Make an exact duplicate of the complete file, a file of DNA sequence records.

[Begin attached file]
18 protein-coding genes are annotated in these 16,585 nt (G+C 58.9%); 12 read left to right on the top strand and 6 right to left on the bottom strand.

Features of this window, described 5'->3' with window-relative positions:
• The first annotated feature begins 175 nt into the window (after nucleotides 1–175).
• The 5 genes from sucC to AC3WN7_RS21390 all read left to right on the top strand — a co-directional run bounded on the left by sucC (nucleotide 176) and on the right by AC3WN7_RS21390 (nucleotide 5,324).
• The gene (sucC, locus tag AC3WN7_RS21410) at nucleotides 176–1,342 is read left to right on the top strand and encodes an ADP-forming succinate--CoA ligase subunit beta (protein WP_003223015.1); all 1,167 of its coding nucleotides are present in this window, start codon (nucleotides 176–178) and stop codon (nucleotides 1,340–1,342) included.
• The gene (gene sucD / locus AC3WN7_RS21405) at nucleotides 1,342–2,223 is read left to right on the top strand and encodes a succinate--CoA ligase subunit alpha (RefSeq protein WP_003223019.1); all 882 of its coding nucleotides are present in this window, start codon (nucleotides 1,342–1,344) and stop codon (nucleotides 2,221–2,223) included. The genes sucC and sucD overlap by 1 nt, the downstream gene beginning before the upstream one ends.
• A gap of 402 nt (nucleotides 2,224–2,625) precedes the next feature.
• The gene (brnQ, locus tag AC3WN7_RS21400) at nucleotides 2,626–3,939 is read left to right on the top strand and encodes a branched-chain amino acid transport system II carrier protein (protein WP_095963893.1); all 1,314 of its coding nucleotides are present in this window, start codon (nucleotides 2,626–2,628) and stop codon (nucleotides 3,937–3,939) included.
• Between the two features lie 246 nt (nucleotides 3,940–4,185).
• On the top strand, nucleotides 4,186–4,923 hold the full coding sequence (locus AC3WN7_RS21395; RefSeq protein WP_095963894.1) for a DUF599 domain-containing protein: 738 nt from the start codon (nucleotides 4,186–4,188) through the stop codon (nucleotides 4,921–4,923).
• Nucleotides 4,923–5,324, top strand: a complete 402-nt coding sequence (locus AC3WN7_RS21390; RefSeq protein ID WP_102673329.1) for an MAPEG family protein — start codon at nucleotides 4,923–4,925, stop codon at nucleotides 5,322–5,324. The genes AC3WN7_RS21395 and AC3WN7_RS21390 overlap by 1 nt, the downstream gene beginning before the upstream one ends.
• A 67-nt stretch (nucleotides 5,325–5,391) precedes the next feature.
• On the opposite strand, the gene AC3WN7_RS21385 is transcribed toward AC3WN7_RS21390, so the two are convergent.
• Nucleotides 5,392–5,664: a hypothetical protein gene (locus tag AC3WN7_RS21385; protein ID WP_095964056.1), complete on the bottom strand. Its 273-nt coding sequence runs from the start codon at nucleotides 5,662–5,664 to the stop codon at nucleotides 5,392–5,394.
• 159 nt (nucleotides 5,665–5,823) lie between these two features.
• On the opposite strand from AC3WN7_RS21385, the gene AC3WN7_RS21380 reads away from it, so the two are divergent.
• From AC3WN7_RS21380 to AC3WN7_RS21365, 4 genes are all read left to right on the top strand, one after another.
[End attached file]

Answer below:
18 protein-coding genes are annotated in these 16,585 nt (G+C 58.9%); 12 read left to right on the top strand and 6 right to left on the bottom strand.

Features of this window, described 5'->3' with window-relative positions:
• The first annotated feature begins 175 nt into the window (after nucleotides 1–175).
• The 5 genes from sucC to AC3WN7_RS21390 all read left to right on the top strand — a co-directional run bounded on the left by sucC (nucleotide 176) and on the right by AC3WN7_RS21390 (nucleotide 5,324).
• The gene (sucC, locus tag AC3WN7_RS21410) at nucleotides 176–1,342 is read left to right on the top strand and encodes an ADP-forming succinate--CoA ligase subunit beta (protein WP_003223015.1); all 1,167 of its coding nucleotides are present in this window, start codon (nucleotides 176–178) and stop codon (nucleotides 1,340–1,342) included.
• The gene (gene sucD / locus AC3WN7_RS21405) at nucleotides 1,342–2,223 is read left to right on the top strand and encodes a succinate--CoA ligase subunit alpha (RefSeq protein WP_003223019.1); all 882 of its coding nucleotides are present in this window, start codon (nucleotides 1,342–1,344) and stop codon (nucleotides 2,221–2,223) included. The genes sucC and sucD overlap by 1 nt, the downstream gene beginning before the upstream one ends.
• A gap of 402 nt (nucleotides 2,224–2,625) precedes the next feature.
• The gene (brnQ, locus tag AC3WN7_RS21400) at nucleotides 2,626–3,939 is read left to right on the top strand and encodes a branched-chain amino acid transport system II carrier protein (protein WP_095963893.1); all 1,314 of its coding nucleotides are present in this window, start codon (nucleotides 2,626–2,628) and stop codon (nucleotides 3,937–3,939) included.
• Between the two features lie 246 nt (nucleotides 3,940–4,185).
• On the top strand, nucleotides 4,186–4,923 hold the full coding sequence (locus AC3WN7_RS21395; RefSeq protein WP_095963894.1) for a DUF599 domain-containing protein: 738 nt from the start codon (nucleotides 4,186–4,188) through the stop codon (nucleotides 4,921–4,923).
• Nucleotides 4,923–5,324, top strand: a complete 402-nt coding sequence (locus AC3WN7_RS21390; RefSeq protein ID WP_102673329.1) for an MAPEG family protein — start codon at nucleotides 4,923–4,925, stop codon at nucleotides 5,322–5,324. The genes AC3WN7_RS21395 and AC3WN7_RS21390 overlap by 1 nt, the downstream gene beginning before the upstream one ends.
• A 67-nt stretch (nucleotides 5,325–5,391) precedes the next feature.
• On the opposite strand, the gene AC3WN7_RS21385 is transcribed toward AC3WN7_RS21390, so the two are convergent.
• Nucleotides 5,392–5,664: a hypothetical protein gene (locus tag AC3WN7_RS21385; protein ID WP_095964056.1), complete on the bottom strand. Its 273-nt coding sequence runs from the start codon at nucleotides 5,662–5,664 to the stop codon at nucleotides 5,392–5,394.
• 159 nt (nucleotides 5,665–5,823) lie between these two features.
• On the opposite strand from AC3WN7_RS21385, the gene AC3WN7_RS21380 reads away from it, so the two are divergent.
• From AC3WN7_RS21380 to AC3WN7_RS21365, 4 genes are all read left to right on the top strand, one after another.